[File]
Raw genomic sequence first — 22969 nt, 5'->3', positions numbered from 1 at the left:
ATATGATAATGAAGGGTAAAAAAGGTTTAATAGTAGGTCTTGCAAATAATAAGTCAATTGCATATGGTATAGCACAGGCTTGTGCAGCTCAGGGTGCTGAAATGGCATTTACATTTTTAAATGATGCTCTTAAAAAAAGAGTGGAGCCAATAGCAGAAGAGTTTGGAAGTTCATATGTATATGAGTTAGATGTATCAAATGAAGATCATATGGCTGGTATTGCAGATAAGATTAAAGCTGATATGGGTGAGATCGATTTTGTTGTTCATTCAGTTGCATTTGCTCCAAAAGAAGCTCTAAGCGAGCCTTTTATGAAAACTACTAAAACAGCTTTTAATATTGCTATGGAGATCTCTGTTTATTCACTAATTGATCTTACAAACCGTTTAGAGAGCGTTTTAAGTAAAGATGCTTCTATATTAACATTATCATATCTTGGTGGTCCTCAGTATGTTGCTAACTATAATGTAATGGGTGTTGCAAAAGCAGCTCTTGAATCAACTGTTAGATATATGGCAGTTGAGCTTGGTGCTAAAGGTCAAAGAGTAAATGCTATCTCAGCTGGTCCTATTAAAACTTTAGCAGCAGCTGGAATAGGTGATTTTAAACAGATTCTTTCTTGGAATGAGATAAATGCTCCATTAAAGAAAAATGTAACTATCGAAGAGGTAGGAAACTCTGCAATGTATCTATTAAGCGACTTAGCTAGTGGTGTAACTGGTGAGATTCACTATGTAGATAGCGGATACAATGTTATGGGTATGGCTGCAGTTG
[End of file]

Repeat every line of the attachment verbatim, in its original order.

Raw genomic sequence first — 22969 nt, 5'->3', positions numbered from 1 at the left:
ATATGATAATGAAGGGTAAAAAAGGTTTAATAGTAGGTCTTGCAAATAATAAGTCAATTGCATATGGTATAGCACAGGCTTGTGCAGCTCAGGGTGCTGAAATGGCATTTACATTTTTAAATGATGCTCTTAAAAAAAGAGTGGAGCCAATAGCAGAAGAGTTTGGAAGTTCATATGTATATGAGTTAGATGTATCAAATGAAGATCATATGGCTGGTATTGCAGATAAGATTAAAGCTGATATGGGTGAGATCGATTTTGTTGTTCATTCAGTTGCATTTGCTCCAAAAGAAGCTCTAAGCGAGCCTTTTATGAAAACTACTAAAACAGCTTTTAATATTGCTATGGAGATCTCTGTTTATTCACTAATTGATCTTACAAACCGTTTAGAGAGCGTTTTAAGTAAAGATGCTTCTATATTAACATTATCATATCTTGGTGGTCCTCAGTATGTTGCTAACTATAATGTAATGGGTGTTGCAAAAGCAGCTCTTGAATCAACTGTTAGATATATGGCAGTTGAGCTTGGTGCTAAAGGTCAAAGAGTAAATGCTATCTCAGCTGGTCCTATTAAAACTTTAGCAGCAGCTGGAATAGGTGATTTTAAACAGATTCTTTCTTGGAATGAGATAAATGCTCCATTAAAGAAAAATGTAACTATCGAAGAGGTAGGAAACTCTGCAATGTATCTATTAAGCGACTTAGCTAGTGGTGTAACTGGTGAGATTCACTATGTAGATAGCGGATACAATGTTATGGGTATGGCTGCAGTTG